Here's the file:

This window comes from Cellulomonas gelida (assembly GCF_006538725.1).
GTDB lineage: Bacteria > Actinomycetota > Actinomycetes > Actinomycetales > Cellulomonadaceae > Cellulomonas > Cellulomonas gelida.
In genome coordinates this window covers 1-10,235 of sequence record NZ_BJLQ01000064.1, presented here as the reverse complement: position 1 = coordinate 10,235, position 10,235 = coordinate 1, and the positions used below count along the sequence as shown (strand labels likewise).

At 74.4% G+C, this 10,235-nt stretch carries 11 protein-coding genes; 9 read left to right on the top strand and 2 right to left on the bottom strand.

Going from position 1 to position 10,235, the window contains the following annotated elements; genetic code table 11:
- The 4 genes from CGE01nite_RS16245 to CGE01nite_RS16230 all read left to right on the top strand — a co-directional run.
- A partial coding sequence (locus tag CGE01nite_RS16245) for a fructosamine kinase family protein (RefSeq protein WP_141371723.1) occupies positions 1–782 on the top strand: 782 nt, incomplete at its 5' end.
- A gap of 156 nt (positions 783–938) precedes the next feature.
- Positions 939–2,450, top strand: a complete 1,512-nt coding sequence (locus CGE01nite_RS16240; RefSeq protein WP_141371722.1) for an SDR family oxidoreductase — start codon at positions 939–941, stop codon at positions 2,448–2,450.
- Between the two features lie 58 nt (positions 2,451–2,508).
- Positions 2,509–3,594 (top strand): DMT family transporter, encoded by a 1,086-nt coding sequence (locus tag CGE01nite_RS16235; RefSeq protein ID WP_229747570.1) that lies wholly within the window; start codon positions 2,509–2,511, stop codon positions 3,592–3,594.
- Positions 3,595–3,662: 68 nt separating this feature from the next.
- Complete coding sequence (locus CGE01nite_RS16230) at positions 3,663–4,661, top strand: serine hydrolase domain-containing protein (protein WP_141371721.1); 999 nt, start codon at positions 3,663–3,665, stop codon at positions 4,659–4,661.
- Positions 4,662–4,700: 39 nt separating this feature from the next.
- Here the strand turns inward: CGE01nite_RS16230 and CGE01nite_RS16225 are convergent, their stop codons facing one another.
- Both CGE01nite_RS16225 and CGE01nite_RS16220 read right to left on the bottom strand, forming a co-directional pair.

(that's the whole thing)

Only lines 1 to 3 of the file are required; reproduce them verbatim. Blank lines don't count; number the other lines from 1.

This window comes from Cellulomonas gelida (assembly GCF_006538725.1).
GTDB lineage: Bacteria > Actinomycetota > Actinomycetes > Actinomycetales > Cellulomonadaceae > Cellulomonas > Cellulomonas gelida.
In genome coordinates this window covers 1-10,235 of sequence record NZ_BJLQ01000064.1, presented here as the reverse complement: position 1 = coordinate 10,235, position 10,235 = coordinate 1, and the positions used below count along the sequence as shown (strand labels likewise).